On the other hand, Trump openly said that he’s considering to leave tariffs on Chinese products there for a “substantial period of time” even if a deal is agreed. Trump got his point that China “had a lot of problems living by certain deals.” Also keeping the tariffs there could force China to deliver what were agreed. However, without US stopping the punitive tariffs, China will certainly not agree to correcting its unfair trade practice while lifting its own retaliatory tariffs at the same time. The US won’t have it all. That is, even if there is an eventual agreement and China will speed up it’s reforms, tariffs from both sides will stay there for much longer.
And as we pointed out before, tariffs are the “cannons” of trade war and they are bombing both economies everyday right now. Believe it or not, other world economies, including Germany and Japan, who were on brink of recessions, have been dragged down by slowdown in global trade growth. US-China tariffs on each other are hurting the world too and will continue to do so for a long period of time, even if there is finally a deal, as Trump indicated.
Recession risks in Eurozone, in particular Germany, intensified
The impact of trade on Eurozone manufacturing sector is rather evident. Eurozone PMI manufacturing dropped to 47.6 in March, a 71-month low. Offset by resilience in services, PMI composite just dropped 0.6 to 51.3. Markit noted that the data pointed to just 0.2% growth in Q1. More worryingly, forward-looking indicators suggested that growth could be even weaker in Q2. A reversal in services could drag Eurozone into contraction.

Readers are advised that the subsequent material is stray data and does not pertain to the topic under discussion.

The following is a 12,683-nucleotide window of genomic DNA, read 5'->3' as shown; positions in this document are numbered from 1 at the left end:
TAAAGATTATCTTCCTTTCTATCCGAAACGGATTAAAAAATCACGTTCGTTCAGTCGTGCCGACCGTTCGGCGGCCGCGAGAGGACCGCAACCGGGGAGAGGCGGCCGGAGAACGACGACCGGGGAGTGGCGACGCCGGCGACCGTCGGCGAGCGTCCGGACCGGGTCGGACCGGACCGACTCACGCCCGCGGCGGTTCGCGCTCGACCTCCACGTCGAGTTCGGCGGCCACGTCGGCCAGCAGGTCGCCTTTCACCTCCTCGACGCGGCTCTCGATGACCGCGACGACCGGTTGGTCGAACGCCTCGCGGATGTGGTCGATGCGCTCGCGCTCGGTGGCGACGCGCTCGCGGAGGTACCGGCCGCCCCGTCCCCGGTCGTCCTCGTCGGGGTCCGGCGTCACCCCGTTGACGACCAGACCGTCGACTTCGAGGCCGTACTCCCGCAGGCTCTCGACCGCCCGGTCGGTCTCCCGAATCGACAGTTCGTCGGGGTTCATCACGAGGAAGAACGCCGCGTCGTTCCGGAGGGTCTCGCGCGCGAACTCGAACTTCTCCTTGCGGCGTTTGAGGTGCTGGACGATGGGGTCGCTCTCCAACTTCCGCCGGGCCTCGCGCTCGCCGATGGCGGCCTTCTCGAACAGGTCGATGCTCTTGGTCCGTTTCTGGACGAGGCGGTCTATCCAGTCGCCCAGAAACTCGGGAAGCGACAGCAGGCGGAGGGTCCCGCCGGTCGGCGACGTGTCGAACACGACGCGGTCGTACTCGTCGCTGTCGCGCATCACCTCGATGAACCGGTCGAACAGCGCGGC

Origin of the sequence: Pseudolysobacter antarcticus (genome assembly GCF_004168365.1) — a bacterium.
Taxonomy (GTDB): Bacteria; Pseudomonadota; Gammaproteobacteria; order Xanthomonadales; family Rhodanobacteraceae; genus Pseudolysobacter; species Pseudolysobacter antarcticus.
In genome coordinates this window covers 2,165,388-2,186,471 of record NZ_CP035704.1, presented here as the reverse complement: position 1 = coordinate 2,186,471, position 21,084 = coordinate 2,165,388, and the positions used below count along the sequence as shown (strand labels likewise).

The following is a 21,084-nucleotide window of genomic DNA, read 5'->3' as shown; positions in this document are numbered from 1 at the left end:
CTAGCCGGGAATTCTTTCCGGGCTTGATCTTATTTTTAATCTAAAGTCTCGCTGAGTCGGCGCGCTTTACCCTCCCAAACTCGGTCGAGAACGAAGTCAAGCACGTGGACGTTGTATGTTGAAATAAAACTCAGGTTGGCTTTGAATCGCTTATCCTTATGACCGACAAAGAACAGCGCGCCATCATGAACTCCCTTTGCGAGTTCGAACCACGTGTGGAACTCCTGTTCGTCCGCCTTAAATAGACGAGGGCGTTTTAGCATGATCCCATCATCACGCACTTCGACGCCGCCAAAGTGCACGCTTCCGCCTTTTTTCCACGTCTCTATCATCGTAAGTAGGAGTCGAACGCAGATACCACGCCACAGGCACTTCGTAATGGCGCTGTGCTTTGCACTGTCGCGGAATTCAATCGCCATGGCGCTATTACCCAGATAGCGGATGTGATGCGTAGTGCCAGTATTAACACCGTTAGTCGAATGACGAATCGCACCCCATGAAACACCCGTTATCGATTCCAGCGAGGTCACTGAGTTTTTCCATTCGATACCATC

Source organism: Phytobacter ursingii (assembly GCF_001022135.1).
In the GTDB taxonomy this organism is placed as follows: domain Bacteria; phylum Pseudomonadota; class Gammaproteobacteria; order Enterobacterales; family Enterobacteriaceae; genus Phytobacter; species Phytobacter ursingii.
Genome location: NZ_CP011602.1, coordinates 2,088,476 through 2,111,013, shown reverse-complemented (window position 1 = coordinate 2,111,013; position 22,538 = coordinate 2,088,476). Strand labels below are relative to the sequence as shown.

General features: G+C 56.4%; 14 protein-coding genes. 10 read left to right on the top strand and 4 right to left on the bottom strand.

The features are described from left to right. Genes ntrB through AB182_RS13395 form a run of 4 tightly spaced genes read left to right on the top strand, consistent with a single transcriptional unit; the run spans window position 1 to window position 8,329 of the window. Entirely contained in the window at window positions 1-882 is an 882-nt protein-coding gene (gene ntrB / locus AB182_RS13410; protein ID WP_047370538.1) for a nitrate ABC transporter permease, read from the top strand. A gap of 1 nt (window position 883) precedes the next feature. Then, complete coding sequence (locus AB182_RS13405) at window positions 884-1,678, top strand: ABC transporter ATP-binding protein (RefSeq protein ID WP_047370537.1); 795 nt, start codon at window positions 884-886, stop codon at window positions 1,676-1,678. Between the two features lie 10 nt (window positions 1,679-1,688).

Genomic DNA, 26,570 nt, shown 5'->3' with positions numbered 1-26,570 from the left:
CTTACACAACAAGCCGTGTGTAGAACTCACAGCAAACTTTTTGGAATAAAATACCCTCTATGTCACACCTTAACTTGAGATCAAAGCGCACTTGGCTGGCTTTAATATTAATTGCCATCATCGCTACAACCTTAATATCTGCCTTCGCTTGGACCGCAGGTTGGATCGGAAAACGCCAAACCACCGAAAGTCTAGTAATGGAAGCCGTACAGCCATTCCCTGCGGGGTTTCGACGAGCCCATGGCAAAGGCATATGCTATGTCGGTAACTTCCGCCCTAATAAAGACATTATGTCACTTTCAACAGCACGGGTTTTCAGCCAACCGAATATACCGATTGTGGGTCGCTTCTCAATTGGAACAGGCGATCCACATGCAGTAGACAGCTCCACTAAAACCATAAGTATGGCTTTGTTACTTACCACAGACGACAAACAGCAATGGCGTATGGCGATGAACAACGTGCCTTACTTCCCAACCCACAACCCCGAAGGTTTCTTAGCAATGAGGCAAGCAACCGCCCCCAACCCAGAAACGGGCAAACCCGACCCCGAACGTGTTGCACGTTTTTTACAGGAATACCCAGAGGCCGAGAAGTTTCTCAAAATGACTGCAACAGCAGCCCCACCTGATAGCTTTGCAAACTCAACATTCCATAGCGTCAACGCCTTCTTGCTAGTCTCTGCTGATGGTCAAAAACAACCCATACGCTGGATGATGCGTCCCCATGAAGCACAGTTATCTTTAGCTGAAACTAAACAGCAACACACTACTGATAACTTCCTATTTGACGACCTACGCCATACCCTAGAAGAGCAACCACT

Looking into the steam engines, both manufacturing and services in France were already in contraction. Germany PMI manufacturing even dived to 44.7, a 79-month low. Services in Germany was resilient but even so, PMI composite dropped to 51.5. It should be noted that Germany narrowly avoided recession with 0% growth in Q4. But risks didn’t dissipate since then. The poor set of PMI data serve German 10-year bund yield negative for the first time since 2016.
Brexit cliff edged delayed for two weeks
News on Brexit were relatively positive. At the European Council meeting in Brussels, EU approved a short Brexit extension. If no Brexit deal is approved by the House of commons in UK. the extension will be until April 12, when UK has to indicate a way forward. If a Brexit deal is approved, the extension will be until May 22. But the cliff edge was just delayed. UK still still have to make a decision between a deal, no deal, a long extension or revoking Article 50.
The above discussed developments all played a hand in the financial markets last week. The collective impacts have been rather negative.
Most accurate US recession indicator triggered for the first time since 2007.
One of the most important development was yield curve between 3-month and 10-year is now inverted, after steep decline in long yields. It happened for the first time since 2007. This part of the yield curve is seen as having strong predictive power of recessions. Indeed, San Francisco Fed had published a economic letter “Information in the Yield Curve about Future Recessions” detailing some research on the topic.
More importantly, the technical development in 10-year yield suggests that the worst is yet to come. TNX dropped sharply